The value of education
Amanda Collins graduated from UC-Santa Barbara two years ago with a B.S. degree in mathematics. Amanda is 24 today and works as a credit analyst for a southern California bank. She earns $75,000 per year. Both personal curiosity and job mobility has Amanda thinking about an MBA. Does the degree make sense for Amanda?
In her current position, Amanda has brought her analytical skills to the evaluation of the credit risk of commercial loan customers and stands out among her peers. Amanda’s future in the local banking community is promising. Amanda is bright. In her free time, she writes R code, applying statistical analysis to hot topics in the news. She is an avid golfer, and that person who is often pushed out of the art museum at the end of the evening following the opening of a new exhibit. Amanda has varied interests.
The education question is important because the evidence is clear that higher levels of education are related to higher salaries. However, the question is complicated because a quality education commands a premium price and often there is a substantial reduction in living standard while chasing the advanced degree. Two questions for Amanda to answer are key,
Amanda’s preferences are important, too. Amanda states, “I’d like to work three more years to gain more job experience and have time to prepare for entrance exams. Think that will make my b-school application stronger.” “Full-time, two-year programs are my target. The internship many MBA programs generate for their students between years is a plus in my view.”
The “value of education” problem for Amanda now has some clarity. Amanda plans on starting a program at age 26 and will then give up her work as a credit analyst for two-years. One result, she hopes, is to amp up her future income flow. At this moment, Amanda prefers to work until age 70 regardless of her job position.
The data needed to evaluate this problem are outlined in Table 1. Salary information today is easy to obtain. More uncertain will be salaries in the future. The best that can be done is to make reasonable approximations of the future and know that the result has risk. Uncertainty shouldn’t prohibit a decision if best available information and reasonable assumptions about the future are guiding principles. For this vignette, the conceptual set-up is the takeaway. When the concept is implemented well on a spreadsheet, better information will yield a new answer quickly.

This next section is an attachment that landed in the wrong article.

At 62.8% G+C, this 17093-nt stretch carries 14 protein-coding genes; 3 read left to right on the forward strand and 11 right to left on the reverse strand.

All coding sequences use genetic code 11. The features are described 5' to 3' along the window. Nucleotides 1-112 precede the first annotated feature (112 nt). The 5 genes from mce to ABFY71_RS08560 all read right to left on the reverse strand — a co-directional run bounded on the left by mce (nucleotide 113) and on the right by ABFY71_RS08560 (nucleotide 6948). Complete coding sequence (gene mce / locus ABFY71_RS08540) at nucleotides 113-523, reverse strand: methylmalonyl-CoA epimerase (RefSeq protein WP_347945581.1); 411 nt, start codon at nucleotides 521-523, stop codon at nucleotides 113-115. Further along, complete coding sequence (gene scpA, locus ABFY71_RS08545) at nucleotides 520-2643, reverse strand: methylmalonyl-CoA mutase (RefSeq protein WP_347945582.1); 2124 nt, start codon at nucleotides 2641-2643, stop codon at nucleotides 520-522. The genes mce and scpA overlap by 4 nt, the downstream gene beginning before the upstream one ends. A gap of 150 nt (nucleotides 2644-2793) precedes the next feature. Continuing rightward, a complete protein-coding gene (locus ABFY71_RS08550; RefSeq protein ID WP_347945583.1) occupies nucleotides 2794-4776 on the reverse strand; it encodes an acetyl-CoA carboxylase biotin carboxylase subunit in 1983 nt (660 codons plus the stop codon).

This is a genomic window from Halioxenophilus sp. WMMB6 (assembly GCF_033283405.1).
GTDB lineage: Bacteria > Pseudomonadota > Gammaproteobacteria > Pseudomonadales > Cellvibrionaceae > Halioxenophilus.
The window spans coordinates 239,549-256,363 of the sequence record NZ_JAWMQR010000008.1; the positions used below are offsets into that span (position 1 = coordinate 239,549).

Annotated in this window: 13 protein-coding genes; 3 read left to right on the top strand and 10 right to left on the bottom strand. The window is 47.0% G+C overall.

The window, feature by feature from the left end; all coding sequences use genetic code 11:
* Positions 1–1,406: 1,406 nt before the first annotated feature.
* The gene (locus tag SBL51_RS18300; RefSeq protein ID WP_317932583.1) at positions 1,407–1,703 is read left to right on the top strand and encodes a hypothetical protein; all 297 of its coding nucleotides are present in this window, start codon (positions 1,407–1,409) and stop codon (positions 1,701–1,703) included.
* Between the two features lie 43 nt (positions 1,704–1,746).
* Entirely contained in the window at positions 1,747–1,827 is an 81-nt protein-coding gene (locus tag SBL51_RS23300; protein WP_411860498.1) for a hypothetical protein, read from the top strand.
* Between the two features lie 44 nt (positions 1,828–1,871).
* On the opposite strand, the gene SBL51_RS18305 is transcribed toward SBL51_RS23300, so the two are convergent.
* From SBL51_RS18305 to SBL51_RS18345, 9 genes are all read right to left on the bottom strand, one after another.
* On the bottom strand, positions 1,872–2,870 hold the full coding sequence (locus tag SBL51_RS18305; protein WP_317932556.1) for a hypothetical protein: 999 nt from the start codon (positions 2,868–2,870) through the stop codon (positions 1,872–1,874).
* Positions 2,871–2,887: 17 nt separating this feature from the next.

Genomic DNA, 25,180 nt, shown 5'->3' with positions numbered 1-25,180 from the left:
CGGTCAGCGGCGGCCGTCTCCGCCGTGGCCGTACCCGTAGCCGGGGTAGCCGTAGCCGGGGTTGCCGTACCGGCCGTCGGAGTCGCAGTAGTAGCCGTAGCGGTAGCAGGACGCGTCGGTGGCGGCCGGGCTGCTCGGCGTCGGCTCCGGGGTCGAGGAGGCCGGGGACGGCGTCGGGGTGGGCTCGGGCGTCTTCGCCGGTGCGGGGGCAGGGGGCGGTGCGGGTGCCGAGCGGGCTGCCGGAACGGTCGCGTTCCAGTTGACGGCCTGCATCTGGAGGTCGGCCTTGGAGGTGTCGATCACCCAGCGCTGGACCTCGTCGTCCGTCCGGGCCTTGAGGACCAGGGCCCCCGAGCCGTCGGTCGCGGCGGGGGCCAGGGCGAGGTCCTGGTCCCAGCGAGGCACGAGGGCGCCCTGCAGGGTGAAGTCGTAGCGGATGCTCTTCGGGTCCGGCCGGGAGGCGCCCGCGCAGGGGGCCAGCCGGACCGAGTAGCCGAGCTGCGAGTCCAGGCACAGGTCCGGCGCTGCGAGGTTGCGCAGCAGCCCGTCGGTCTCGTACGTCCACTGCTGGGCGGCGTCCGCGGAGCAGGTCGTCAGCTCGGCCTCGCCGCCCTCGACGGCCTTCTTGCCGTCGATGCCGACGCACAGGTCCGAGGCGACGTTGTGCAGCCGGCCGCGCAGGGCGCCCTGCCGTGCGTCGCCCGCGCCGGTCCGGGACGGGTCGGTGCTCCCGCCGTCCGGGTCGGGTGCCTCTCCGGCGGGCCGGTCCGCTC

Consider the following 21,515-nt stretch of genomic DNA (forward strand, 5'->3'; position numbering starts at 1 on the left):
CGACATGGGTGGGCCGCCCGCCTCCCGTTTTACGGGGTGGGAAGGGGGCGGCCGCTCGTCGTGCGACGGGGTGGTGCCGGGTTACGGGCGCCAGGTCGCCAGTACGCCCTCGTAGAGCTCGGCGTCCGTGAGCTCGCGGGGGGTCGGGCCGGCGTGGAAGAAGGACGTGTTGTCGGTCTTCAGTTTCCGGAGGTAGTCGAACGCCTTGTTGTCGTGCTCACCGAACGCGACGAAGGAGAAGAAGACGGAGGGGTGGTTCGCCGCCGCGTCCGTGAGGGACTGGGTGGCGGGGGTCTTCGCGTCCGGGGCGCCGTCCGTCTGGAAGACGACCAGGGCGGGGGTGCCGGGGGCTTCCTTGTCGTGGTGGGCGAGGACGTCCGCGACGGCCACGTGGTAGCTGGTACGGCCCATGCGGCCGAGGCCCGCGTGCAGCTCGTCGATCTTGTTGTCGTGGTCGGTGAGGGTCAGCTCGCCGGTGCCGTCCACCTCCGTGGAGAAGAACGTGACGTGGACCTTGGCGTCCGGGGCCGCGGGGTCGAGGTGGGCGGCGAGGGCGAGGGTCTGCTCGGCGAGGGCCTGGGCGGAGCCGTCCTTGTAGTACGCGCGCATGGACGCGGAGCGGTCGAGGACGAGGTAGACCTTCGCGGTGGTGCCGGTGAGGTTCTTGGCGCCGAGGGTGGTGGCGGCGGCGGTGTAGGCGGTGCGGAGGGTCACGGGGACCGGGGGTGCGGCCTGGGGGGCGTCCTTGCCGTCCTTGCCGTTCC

Amanda’s current position pays her $75,000 per year. A financial services position with an MBA will pay Amanda $110,000. The MBA “tuition” cost is the cost of a full-time MBA program today at the Cox School of Business at SMU. The cost to receive a graduate degree varies by reputation, geography, private or public and other variables and is generally well known. “Tuition” defined here is all the expenses of education including tuition, fees, books, supplies, and health insurance. Living expenses are not included because living expenses still go on whether the MBA is pursued or not. It is not a differentiating characteristic to the decision. The numbers that follow are based on salary growth rates and tuition cost increases approximately equivalent to the annual rate of inflation, 3% for Amanda.
The analysis of Amanda’s education decision is outlined in Table 2. Undergraduate salary, MBA salary and cost of an MBA are projected from Amanda’s current age through age 31. Assumed growth rates are contained in these projections. Amanda’s question of whether the nearly $129,000 cost of an MBA over two years is worth it can be addressed by looking at the salary differential once the MBA has been obtained over her working lifetime.
Amanda is a planner and wants to make a decision today. Table 3 adds a column to Table 2 that shows the cash flow differential for Amanda. The cash flow differential column displays those cash flows that will change if Amanda begins her MBA in two years. The view of the table offered here is truncated for space and shows years prior to retirement in addition to the first few years. As one can see, the differential between future salaries increases. While growth rates are the same, the baseline salary with an MBA is higher than without an MBA thus dollar amounts are higher.
What do the economics suggest? A casual look at Table 3 reveals differentials in the last few years of Amanda’s working life that are substantially higher than the near-term cost of an MBA. However, that isn’t too insightful because a $3.10 gallon of gas will cost Amanda about $12 by the time she retires. So, the economics need to be placed on present value terms. If the decision is a positive present value, then today’s decision is to go forward with the MBA in two years. A negative present value advises to stay the current course and don’t add an MBA.
Amanda’s answer is in Table 4. The net present value (NPV) of Amanda’s decision at a 4% annual discounting of all the future cash flows suggests that Amanda will benefit by nearly $1 million by pursuing her MBA, if, of course, assumptions hold. Amanda’s answer is clear.